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Tuesday, March 15, 2022 at 3:30pm to 4:30pm
Stimson Hall, G25
204 East Ave., Ithaca, NY 14853, USA
"Bilingual Community-Based Language Pedagogy: An Arab-Jewish Language Café in Jerusalem"
Israel Institute Visiting Faculty, Department of Psychology, Cornell University
The Good Neighbors – Abu Tor/Al-Thuri project is a grassroots, volunteer-based initiative that started in 2014 in order to promote a shared life approach and to build a joint community between Jews and Palestinians who live side by side in Abu Tor, a binational neighborhood, which is located on the seam between East and West Jerusalem.
This unique project, which is extraordinary given the long geopolitical and national conflict and the explosive daily tension between Arabs and Jews, includes initiatives such as language courses in Arabic and in Hebrew; a community organic garden; "Abu-Job" – a job placement project; a bilingual street library; and a variety of community events and festivities that are organized by and intended for Jerusalemites from both nationalities.
We focus on the Language Café, an authentic, bottom-up local initiative in which Jews and Palestinians actively teach and learn Hebrew and Arabic from each other. This study explores the unique bilingual pedagogy that has evolved in the Language Café and the participants' perceived language learning process and its outcomes (i.e., their motivations to learn the language of the other group, their attitudes toward the learning situation, and its potential outcomes, particularly sociocultural outcomes).
The findings reveal that the pedagogical model that has been developed and employed by the Language Café non-professional tutors promotes values of equity, equality, and mutual respect among the Jewish and Palestinian participants alike. Moreover, this new model builds on the language and cultural repertoire of the participants, hence affording them the opportunity to learn and teach each other's language and culture. Despite the long-standing political tension, the language tutors seem to have created a safe learning environment that allows both Jewish and Palestinian participants to feel at ease. Participants express genuine interest and desire to learn the language and culture of the other national, religious, and cultural group. Furthermore, they report having gained not only conversational language skills in the languages they wanted to learn but also novel insights about each other's cultures, enabling them to engage in various social activities within their neighborhood and beyond.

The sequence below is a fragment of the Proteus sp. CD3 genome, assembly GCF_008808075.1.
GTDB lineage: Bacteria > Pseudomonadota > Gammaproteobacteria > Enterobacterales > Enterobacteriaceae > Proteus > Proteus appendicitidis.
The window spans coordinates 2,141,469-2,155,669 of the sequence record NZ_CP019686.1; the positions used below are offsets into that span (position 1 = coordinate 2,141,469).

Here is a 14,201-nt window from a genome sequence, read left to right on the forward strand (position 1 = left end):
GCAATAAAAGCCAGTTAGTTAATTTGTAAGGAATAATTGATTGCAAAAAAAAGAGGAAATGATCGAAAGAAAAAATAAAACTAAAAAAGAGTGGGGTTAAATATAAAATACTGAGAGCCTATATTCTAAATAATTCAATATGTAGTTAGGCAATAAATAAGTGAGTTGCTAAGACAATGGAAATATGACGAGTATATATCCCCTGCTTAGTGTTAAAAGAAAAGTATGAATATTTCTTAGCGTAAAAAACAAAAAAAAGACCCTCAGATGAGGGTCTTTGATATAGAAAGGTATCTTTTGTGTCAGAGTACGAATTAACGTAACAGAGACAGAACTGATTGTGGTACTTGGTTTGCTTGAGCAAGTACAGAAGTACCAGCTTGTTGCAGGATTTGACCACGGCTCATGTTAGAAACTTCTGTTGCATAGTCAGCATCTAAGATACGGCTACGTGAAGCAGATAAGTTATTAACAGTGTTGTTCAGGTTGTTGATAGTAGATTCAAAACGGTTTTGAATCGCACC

These findings may contribute to the development and advancement of both formal and informal pedagogical frameworks worldwide – in language as well as other subject matters – based on inter-group appreciation and collaboration. Such frameworks could also bring about more tolerant and integrated societies in conflict zones.
Bio: Yarden Kedar is an Israel Institute Visiting Faculty in the Department of Psychology at Cornell University. He has served as Head of the Early Childhood Education Department in the Faculty of Education at Beit Berl College between 2015-2021. He is also the Head of the Language and Cognition Development Lab at Beit Berl College.
Dr. Kedar received his Ph.D. in Developmental Psychology (2007) from Cornell University and then became a Kreitman Post-Doctoral Fellow in the Department of Psychology at Ben-Gurion University (2007-2010), focusing on the neurolinguistic aspects of syntactic processing in young children.
Dr. Kedar's research interests relate to Language Acquisition, Cognitive Development, and Early Childhood Education across several cultures and languages and a variety of child populations (e.g., infants, children, and adults; monolinguals and bilinguals; Arabic, English, and Hebrew learners). In other lines of research, he explores the interaction between language and socioemotional aspects of development such as immigration, gender, and various preschool educational environments.
This event will be held in person in G25 Stimson and will also be streamed live over Zoom. Join us at the LRC or on Zoom.
The event is free and open to the public. Campus visitors and members of the public must adhere to Cornell's public health requirements for events, which include wearing masks while indoors and providing proof of vaccination or a recent negative COVID-19 test.